Telling the Truth about Aboriginal History

By Bain Attwood | Go to book overview

1
NATION

Over 30 years ago, an English historian forecast the death of the past. For a long time, J.H. Plumb argued, human beings had drawn on history in various ways, but in contemporary society this was no longer the case:'The strength of the past in all aspects of life is far, far weaker'. He attributed this decline to modernity, which did not seem to need a sense of the past: 'Its intellectual and emotional orientation is towards change rather than conservation, towards exploitation and consumption. The new methods, new processes, new forms of living of scientific and industrial society have no sanction in the past and no roots in it'. In the years since, Plumb's prognosis has been proven both right and wrong. A sense of the past has continued to decline in one way, but it has grown in another. On the one hand, more of the past has become less and less present; on the other, images of the past have become increasingly pervasive in innumerable tangible forms, especially but not only in popular culture. The more the past itself recedes, the more it returns as representation, it seems. This contradictory mixture has characterised historical consciousness for several decades now. 1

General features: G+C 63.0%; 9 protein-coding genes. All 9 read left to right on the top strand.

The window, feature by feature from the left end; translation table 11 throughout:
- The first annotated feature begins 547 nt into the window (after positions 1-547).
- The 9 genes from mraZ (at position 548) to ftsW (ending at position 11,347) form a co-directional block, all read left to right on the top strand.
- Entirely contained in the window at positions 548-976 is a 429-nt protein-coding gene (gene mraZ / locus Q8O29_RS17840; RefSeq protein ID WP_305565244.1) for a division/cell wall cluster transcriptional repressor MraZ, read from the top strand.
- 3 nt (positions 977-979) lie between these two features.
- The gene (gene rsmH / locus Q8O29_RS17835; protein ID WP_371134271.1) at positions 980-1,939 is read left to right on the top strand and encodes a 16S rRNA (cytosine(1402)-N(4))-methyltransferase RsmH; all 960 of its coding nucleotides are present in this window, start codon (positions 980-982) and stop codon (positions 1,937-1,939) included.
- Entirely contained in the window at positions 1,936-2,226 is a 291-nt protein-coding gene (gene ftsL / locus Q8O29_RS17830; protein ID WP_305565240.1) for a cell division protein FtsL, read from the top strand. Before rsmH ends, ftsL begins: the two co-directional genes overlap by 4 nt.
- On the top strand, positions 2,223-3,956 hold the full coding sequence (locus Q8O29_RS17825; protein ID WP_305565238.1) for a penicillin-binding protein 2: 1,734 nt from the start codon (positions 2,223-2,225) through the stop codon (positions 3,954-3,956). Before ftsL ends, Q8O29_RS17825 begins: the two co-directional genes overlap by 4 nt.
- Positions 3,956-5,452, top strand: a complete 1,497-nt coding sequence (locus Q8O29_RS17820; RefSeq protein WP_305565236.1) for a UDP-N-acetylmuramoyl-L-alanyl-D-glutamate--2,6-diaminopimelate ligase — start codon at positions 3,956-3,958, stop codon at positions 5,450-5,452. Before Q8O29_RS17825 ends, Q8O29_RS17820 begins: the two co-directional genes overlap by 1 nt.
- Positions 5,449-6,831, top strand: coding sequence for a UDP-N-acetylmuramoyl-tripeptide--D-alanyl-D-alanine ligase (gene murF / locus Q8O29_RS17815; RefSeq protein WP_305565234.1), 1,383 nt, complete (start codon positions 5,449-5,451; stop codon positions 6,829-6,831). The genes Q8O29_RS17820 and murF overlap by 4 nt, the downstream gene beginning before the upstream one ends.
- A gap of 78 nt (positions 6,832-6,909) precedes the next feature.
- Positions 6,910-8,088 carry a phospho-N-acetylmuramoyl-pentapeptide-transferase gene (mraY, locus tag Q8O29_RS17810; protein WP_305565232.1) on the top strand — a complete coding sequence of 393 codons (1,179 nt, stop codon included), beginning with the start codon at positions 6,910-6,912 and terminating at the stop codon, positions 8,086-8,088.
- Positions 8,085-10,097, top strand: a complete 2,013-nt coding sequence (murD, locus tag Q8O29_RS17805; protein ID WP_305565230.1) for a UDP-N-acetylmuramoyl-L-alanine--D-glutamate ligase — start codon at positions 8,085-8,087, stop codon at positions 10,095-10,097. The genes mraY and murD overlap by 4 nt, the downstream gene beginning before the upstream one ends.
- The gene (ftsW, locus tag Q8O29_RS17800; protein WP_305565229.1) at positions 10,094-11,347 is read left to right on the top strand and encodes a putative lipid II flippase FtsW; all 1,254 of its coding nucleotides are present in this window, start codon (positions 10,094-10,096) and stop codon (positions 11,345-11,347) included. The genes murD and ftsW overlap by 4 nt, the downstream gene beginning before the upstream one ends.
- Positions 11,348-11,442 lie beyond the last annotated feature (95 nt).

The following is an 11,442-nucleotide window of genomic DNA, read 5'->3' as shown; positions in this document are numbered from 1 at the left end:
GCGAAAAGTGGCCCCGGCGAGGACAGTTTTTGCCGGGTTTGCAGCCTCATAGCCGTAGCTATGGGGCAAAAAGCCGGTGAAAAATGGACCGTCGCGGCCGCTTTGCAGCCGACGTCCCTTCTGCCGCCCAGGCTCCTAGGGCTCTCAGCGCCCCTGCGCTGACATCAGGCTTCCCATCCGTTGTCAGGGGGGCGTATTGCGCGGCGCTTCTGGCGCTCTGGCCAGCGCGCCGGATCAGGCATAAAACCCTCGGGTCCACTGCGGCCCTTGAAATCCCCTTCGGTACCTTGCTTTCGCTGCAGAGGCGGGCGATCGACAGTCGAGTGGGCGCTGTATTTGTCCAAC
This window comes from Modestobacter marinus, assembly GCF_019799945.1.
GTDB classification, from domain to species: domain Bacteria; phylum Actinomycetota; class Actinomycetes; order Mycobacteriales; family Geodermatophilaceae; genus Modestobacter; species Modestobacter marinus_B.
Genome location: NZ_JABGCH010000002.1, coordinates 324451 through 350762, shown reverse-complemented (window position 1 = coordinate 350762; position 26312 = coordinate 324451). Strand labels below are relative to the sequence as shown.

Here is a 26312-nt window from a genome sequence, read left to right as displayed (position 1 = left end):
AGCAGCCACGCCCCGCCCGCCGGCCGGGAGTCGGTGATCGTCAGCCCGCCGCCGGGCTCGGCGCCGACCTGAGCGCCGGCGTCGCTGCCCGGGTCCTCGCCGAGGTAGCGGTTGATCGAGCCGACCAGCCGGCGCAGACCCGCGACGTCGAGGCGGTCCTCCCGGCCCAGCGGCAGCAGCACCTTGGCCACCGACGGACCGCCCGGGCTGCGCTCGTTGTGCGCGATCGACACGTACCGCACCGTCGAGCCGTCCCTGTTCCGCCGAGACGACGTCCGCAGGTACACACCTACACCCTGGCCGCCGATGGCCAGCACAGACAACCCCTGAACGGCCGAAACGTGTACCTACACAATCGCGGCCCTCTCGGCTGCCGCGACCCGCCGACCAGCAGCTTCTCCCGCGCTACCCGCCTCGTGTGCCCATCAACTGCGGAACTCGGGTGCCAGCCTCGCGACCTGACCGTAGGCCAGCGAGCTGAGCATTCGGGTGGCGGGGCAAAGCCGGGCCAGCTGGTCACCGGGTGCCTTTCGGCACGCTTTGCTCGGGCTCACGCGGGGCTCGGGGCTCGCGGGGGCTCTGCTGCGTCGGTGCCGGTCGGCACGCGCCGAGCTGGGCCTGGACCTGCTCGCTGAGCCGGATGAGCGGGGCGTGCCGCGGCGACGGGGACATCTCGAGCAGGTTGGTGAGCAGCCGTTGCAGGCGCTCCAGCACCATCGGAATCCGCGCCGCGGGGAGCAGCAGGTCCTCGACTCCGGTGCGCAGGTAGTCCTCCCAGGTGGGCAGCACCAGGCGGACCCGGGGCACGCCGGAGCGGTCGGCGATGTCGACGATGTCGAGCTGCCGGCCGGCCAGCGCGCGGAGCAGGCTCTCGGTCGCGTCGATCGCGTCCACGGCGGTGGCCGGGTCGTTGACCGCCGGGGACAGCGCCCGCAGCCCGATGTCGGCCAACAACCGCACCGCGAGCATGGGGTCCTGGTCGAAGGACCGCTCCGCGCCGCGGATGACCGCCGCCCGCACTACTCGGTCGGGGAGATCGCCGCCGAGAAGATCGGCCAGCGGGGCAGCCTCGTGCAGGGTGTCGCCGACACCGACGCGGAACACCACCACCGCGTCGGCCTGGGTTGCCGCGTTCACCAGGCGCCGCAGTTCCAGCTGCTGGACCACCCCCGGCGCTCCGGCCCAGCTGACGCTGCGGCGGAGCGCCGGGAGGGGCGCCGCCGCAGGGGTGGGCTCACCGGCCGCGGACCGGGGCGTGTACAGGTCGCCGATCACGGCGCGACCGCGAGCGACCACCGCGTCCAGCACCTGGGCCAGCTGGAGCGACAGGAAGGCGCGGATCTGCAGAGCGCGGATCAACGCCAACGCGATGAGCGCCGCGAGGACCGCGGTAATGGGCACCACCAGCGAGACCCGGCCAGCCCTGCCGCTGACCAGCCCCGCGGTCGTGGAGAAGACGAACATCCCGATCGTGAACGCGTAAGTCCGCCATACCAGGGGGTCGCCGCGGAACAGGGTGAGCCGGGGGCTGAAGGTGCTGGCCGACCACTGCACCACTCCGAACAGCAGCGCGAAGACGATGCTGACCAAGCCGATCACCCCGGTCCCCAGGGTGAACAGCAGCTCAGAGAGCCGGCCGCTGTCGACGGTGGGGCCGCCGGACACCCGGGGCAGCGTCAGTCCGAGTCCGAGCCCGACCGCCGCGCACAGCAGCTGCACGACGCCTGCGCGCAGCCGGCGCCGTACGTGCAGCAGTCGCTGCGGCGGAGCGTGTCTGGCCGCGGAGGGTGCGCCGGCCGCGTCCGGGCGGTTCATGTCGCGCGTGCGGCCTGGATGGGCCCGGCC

The growth in public interest in the past has occurred in many countries. As another English historian, Raphael Samuel, observed, 'history as a mass activity—or at any rate as a pastime—has possibly never had more followers than it does today'. The spectacle of the past, he pointed out, attracts the kind of attention that earlier epochs in modernity attached to the new and the future. Increasingly, film, radio, television and newspapers have demonstrated a predilection for covering historical subjects and monitoring historical debates; commemorations and memorials have

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Telling the Truth about Aboriginal History
Table of contents

Table of contents

  • Telling the Truth About Aboriginal History *
  • Title Page *
  • Contents *
  • Illustrations vi
  • Preface vii
  • Introduction 1
  • Part I - Present 9
  • 1 - Nation 11
  • 2 - Democracy 36
  • 3 - Politics 60
  • Part II - Past 85
  • 4 - Genocide 87
  • 5 - War 106
  • 6 - Law 124
  • 7 - Culture 136
  • Part III - Future 155
  • 8 - History 157
  • 9 - Memory 170
  • 10 - Truth and Recognition 184
  • Acknowledgments 197
  • Notes 198
  • Index 259
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